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Friday, April 1, 2011

First Indian Woman To Receive Ashok Chakra

Neerja Bhanot (January 3, 1963 – September 5, 1986 ), was a flight attendant for Pan Am airlines, based in Bombay, India, who died while fighting terrorism on board the hijacked Pan Am Flight 73 on September 5, 1986, she went on to become the youngest recipient of India’s highest civilian award for bravery, the Ashoka Chakra.

Neerja Bhanot, born in Chandigarh, India, was the daughter of Rama Bhanot and Harish Bhanot, a New Delhi based journalist. She was an alumnus of Sacred Heart Senior Secondary School, Chandigarh, Bombay Scottish School and St. Xavier's College, Mumbai.

Neerja had an arranged marriage in March, 1985 and joined her husband in the Gulf. However, the marriage turned sour following dowry pressure and she returned to her parents' home in Mumbai within two months. Subsequently, she applied for a flight attendant’s job with Pan Am Airline, and upon selection, went to Miami for training as a flight attendant but returned as purser.
Neerja Bhanot was the senior flight purser on the ill-fated Pan Am Flight 73, hijacked as it headed out of Mumbai and landed at Karachi en route to Frankfurt and onward to New York City by four armed terrorists. Despite being tackled, she helped the three-member cockpit crew of pilot, co-pilot and the flight engineer escape. In the following 17-hour ordeal, she hid the passports of the passengers on the flight so that the hijackers could not differentiate between American and Non-American citizens. Eventually, she opened the emergency door, flung a chute and assisted a number of passengers' escape from the flight, while she laid down her life shielding three children from bullets fired by the terrorists.

The hijackers, who were Palestinians said to be from the Abu Nihal Organisation were captured, tried, convicted and sentenced to death in 1988 but later commuted to life in prison.
In 2001, Zayd Hassan Abd Al-Latif Masud Al Safarini, the hijacker who shot the passengers was captured by FBI in Bangkok after being released by Pakistan. In the US, he is presently serving 160 years prison term in Colorado. Four others were freed from Pakistan's Adiala Jail in January 2008. The FBI has announced a $5 million bounty on their head.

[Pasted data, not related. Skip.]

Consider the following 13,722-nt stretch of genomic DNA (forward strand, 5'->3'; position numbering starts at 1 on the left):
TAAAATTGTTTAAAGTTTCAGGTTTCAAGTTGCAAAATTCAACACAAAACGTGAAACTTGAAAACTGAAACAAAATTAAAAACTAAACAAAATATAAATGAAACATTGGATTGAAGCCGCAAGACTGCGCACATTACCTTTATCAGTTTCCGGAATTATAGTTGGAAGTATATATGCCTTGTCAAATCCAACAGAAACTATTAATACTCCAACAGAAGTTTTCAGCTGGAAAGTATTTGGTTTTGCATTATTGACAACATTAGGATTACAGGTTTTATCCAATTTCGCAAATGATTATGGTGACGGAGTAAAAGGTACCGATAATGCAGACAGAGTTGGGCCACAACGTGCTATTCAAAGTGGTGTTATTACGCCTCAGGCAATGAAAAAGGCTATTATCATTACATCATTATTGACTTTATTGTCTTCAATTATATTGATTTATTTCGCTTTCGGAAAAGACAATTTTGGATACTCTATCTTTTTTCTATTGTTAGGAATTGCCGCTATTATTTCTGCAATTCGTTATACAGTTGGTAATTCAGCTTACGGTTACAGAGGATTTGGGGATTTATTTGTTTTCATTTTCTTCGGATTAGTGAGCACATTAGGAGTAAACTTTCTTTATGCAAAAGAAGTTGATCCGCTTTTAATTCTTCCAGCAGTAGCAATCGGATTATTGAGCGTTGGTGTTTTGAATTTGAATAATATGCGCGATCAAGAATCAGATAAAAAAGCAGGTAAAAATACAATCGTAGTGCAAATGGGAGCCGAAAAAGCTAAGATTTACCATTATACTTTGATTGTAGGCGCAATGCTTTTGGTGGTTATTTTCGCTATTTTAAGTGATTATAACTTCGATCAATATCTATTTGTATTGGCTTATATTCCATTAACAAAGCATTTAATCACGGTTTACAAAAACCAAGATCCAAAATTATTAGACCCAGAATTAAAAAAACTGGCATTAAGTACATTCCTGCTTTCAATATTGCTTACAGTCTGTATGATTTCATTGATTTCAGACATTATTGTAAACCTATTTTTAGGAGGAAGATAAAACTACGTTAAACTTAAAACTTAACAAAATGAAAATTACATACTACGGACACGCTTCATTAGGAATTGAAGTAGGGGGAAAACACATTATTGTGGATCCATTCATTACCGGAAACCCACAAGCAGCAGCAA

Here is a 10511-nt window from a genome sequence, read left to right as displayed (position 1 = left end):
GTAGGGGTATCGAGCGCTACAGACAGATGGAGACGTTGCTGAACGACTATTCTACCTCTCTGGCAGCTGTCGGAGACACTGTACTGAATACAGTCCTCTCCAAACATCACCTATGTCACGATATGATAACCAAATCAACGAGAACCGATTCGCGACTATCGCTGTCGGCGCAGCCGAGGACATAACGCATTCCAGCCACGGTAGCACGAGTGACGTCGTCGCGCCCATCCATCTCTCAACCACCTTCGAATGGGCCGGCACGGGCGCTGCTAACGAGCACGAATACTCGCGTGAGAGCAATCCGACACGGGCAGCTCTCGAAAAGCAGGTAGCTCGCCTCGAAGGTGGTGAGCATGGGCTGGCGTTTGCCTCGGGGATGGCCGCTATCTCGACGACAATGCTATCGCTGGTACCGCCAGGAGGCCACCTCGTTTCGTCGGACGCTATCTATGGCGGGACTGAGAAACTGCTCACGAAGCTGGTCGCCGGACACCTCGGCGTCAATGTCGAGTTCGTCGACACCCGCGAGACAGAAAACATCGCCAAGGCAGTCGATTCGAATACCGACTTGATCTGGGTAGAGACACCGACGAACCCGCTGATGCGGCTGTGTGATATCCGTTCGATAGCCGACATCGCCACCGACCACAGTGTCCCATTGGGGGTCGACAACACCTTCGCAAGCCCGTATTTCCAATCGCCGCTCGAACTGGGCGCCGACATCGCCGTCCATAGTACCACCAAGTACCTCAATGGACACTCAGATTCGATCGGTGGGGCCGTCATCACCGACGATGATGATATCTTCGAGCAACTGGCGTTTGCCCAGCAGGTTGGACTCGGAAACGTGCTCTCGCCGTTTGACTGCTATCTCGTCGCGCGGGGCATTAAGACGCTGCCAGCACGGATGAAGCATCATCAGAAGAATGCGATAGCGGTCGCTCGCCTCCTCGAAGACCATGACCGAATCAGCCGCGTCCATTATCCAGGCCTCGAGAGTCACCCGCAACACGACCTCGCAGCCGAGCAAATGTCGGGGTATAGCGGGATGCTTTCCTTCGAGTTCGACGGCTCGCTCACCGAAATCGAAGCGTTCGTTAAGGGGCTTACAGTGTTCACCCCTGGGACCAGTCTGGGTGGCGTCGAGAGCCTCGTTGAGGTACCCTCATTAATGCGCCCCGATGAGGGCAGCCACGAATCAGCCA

Pakistani intelligence officials announced that one of the hijackers, Jamal Saeed Abdul Rahim was killed in North Waziristan tribal region in a US missile attack on 9 January 2010. As per the FBI website he was a Palestinian with possible Lebanese citizenship. ( Sunday Times of India, 17 January 2010 ).

For her bravery the Government of India posthumously awarded her the Ashoka Chakra (India's highest decoration for gallantry away from the battlefield, or not in the face of the enemy), being its youngest and only female recipient. In 2004 the Indian Postal Service released a stamp commemorating her.
With the money from the insurance settlement and an equal contribution from Pan Am, Neerja's parents set up the 'Neerja Bhanot Pan Am Trust'. The trust presents two awards every year, one for flight crew members worldwide who act beyond the call of duty and another to Indian women showing exemplary courage. The award includes a sum of INR 1,50,000, a trophy and a citation.
Neerja's brother Aneesh Bhanot went to Washington DC, in 2005 to receive the 'Justice for Crimes Award' awarded posthumously to Neerja as part of the 'Annual Crime Rights Week', at a ceremony held at the United States Attorney's office for the District of Columbia . In 2006, she and the other Pan Am Flight 73 flight attendants and Pan Am's flight director for Pakistan were awarded the Special Courage award by the US Department of Justice.

A square called Neerja Bhanot Chowk is named after her in Mumbai's Ghatkopar (east) suburb by Municipal corporation.The civil aviation ministry of India conferred an honor on Neerja Bhanot posthumously on February 18, 2010 in New Delhi on the occasion of the launch of the celebrations of the centenary of Indian Aviation.

Neerja has two brothers. Her father, Harish Bhanot, a veteran journalist with The Hindustan Times served for over 30 years, first at Chandigarh and later in Mumbai, died on Jan 01, 2008 in Chandigarh at the age of 89.

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